In the typical course of our engagements, we perform various Internet searches of interested parties. Such searches were performed in this engagement to determine whether there existed any inter-relationships or potential conflicts of interest which would violate the terms of FSAMS charter. In the course of these searches, we encountered a relevant finding of a criminal nature involving an individual in a position of authority. As a result, we requested copies of the background checks for a number of individuals. It was noted that the individual discovered to have a criminal background did sign a consent form for a criminal background check to be performed by FCS. We are not aware of whether the criminal background check was, in fact, performed. Nor are we aware of whether the criminal record was sealed on the Georgia Crime Information Center (“GCIC”) database as a first time offender and thus, may not have appeared on a GCIC criminal background check.

We also inquired about the security measures taken with regard to FSAMS’ field trips to Turkey that ranged in length from one to two weeks each. Specifically, Ms. Salem asked Principal Sener whether background checks were performed on the adults who traveled with the students and teachers. According to Principal Sener, the adults were considered participants, not chaperones, and as a result, the school did not require any background checks to be performed.

As discussed below in Section 3.5, there were a large number of adults traveling with the students on each of the three trips examined. FCS, in its role of charter schools oversight, and FSAMS, in its role of the trip sponsor, might want to consider the security issues this might raise.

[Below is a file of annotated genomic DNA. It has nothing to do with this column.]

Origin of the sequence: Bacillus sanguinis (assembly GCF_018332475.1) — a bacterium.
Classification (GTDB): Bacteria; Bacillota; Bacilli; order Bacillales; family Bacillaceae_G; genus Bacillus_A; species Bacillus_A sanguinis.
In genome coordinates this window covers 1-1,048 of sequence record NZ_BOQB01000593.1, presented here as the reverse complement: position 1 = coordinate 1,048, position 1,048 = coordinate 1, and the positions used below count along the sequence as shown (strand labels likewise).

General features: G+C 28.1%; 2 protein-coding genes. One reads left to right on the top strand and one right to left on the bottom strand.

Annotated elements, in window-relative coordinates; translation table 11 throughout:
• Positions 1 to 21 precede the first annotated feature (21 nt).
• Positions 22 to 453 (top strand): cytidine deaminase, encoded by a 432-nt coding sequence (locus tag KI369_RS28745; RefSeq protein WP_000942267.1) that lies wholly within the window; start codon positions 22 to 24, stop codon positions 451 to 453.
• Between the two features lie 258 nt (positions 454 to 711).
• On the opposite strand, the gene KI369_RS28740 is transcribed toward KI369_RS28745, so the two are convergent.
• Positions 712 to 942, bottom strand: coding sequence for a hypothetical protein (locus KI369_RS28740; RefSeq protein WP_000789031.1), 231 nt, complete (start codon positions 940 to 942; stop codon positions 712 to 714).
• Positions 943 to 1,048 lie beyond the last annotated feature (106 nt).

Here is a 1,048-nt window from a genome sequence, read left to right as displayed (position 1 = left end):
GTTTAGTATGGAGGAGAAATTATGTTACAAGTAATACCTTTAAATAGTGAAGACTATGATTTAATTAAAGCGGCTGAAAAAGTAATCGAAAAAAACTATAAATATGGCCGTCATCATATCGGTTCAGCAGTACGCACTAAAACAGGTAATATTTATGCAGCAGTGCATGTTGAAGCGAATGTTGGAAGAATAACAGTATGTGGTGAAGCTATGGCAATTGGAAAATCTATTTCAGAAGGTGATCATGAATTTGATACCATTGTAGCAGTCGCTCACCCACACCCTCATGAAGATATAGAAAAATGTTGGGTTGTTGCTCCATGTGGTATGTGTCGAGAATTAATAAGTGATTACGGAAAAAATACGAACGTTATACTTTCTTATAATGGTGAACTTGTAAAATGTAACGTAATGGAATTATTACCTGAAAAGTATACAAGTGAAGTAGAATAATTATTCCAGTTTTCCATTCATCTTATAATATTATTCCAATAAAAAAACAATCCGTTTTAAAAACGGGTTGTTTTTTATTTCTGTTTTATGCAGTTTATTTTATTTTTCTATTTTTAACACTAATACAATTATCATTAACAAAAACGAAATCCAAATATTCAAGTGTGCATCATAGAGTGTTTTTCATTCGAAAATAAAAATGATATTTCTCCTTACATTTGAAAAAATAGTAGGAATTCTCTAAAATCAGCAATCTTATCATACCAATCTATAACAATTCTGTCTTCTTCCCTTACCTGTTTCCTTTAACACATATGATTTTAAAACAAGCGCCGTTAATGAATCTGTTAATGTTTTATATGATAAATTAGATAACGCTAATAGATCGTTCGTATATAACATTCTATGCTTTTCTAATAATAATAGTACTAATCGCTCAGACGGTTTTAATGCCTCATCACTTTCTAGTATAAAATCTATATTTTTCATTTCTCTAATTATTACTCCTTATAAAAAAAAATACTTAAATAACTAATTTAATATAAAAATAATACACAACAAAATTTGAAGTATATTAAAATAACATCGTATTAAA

We were requested to examine the immigration practices of FSAMS and noted that the school engaged the services of the Law Offices of Cherie E. Cookorinis and incurred costs with the U.S. Department of Homeland Security (“DHS”). During the period between May 2009 and present, FSAMS incurred $74,846 in fees to the attorney and DHS.  We noted that FSAMS incurred legal costs for immigration services on behalf of not only their employees, but also their family members.

Per the Payroll Summary Report for pay period 02/01/2012 to 02/29/2012, FSAMS had 62 employees. On Monday, May 7, 2012, Mr. Yilmaz stated that FSAMS has 60 employees. Of the 60 employees (as cited by Mr. Yilmaz) currently working for FSAMS, 12 (20%) have received or are currently receiving immigration services paid for by FSAMS. By cross-referencing the invoices from the Law Office of Cherie E. Cookorinis and the DHS and the rosters provided by FCS, we determined that FSAMS recruited personnel from outside the country for the following positions. The specific individuals we identified and their respective positions (between 2009 and present) are as follows:
• Aksoy, Doguscu (Mehmet) – Network Administrator
• Aktas, Yucel – HR Manager
• Ay, Ridvan – Combination Teacher
• Bozkir, Enes (Necip) – Character Education Teacher (MS Connections Teacher)
• Demir, Zafer – Science Teacher, Science Olympiad Teacher, Academic Team Coach
• Dilek, Elif – Turkish Teacher
• Dogu, Sehnaz – Life Science Teacher
• Ersoy, Sabiha – Math Teacher
• Genc, Aziz – Combination Teacher
• Gunerhan, Ergul – Combination Teacher
• Kaya, Mehmet – Turkish Teacher

• Kaya, Yasin – IT Specialist, Computer Teacher• Okumus, Ismail – Turkish Teacher, African/Semetic Language Teacher, Science Lab Coordinator
• Oncul, Ebru – Earth Science Teacher
• Seker, Davut – Math Teacher
• Turan, Nevruz – Science Teacher, Asst. Principal of Instruction
• Tuzen, Salih – Math Teacher
• Yeter, Ibrahim – Combination Teacher

We examined three of the international field trips in the course of our engagement: (1) Spring 2011 Turkey Trip, (2) Summer 2011 Turkey Trip and (3) Spring 2012 Turkey Trip. Spring 2011 Turkey Trip (Schedule 1)
With regard to the Spring 2011 Turkey Trip, we noted that there was evidence of 47 potential participants; however, we were unable to determine the identity of five (5) of them.

–From Maureen Downey, for the AJC Get Schooled blog

87 comments Add your comment